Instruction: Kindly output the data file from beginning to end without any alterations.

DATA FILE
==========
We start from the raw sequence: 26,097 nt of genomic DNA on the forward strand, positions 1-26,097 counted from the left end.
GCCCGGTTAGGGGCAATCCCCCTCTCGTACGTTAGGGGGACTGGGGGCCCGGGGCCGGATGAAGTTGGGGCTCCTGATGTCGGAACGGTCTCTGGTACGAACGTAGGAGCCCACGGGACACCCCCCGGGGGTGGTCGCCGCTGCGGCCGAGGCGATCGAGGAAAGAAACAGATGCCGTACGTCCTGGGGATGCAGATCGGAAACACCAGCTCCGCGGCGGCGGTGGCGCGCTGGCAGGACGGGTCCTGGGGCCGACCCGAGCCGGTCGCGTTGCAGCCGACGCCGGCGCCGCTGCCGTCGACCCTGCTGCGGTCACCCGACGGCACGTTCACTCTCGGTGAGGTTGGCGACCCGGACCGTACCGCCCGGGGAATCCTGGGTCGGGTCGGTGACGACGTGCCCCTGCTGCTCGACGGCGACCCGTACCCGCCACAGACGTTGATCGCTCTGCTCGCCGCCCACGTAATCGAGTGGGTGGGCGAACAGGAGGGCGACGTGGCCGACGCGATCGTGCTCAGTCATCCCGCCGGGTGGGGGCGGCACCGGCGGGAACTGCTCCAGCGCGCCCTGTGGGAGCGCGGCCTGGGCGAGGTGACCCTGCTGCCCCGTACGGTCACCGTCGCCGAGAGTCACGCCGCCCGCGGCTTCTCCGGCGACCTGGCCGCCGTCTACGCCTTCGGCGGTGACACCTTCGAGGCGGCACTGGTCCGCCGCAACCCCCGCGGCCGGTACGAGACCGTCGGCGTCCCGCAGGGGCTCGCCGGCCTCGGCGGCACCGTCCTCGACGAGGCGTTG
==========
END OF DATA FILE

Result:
We start from the raw sequence: 26,097 nt of genomic DNA on the forward strand, positions 1-26,097 counted from the left end.
GCCCGGTTAGGGGCAATCCCCCTCTCGTACGTTAGGGGGACTGGGGGCCCGGGGCCGGATGAAGTTGGGGCTCCTGATGTCGGAACGGTCTCTGGTACGAACGTAGGAGCCCACGGGACACCCCCCGGGGGTGGTCGCCGCTGCGGCCGAGGCGATCGAGGAAAGAAACAGATGCCGTACGTCCTGGGGATGCAGATCGGAAACACCAGCTCCGCGGCGGCGGTGGCGCGCTGGCAGGACGGGTCCTGGGGCCGACCCGAGCCGGTCGCGTTGCAGCCGACGCCGGCGCCGCTGCCGTCGACCCTGCTGCGGTCACCCGACGGCACGTTCACTCTCGGTGAGGTTGGCGACCCGGACCGTACCGCCCGGGGAATCCTGGGTCGGGTCGGTGACGACGTGCCCCTGCTGCTCGACGGCGACCCGTACCCGCCACAGACGTTGATCGCTCTGCTCGCCGCCCACGTAATCGAGTGGGTGGGCGAACAGGAGGGCGACGTGGCCGACGCGATCGTGCTCAGTCATCCCGCCGGGTGGGGGCGGCACCGGCGGGAACTGCTCCAGCGCGCCCTGTGGGAGCGCGGCCTGGGCGAGGTGACCCTGCTGCCCCGTACGGTCACCGTCGCCGAGAGTCACGCCGCCCGCGGCTTCTCCGGCGACCTGGCCGCCGTCTACGCCTTCGGCGGTGACACCTTCGAGGCGGCACTGGTCCGCCGCAACCCCCGCGGCCGGTACGAGACCGTCGGCGTCCCGCAGGGGCTCGCCGGCCTCGGCGGCACCGTCCTCGACGAGGCGTTG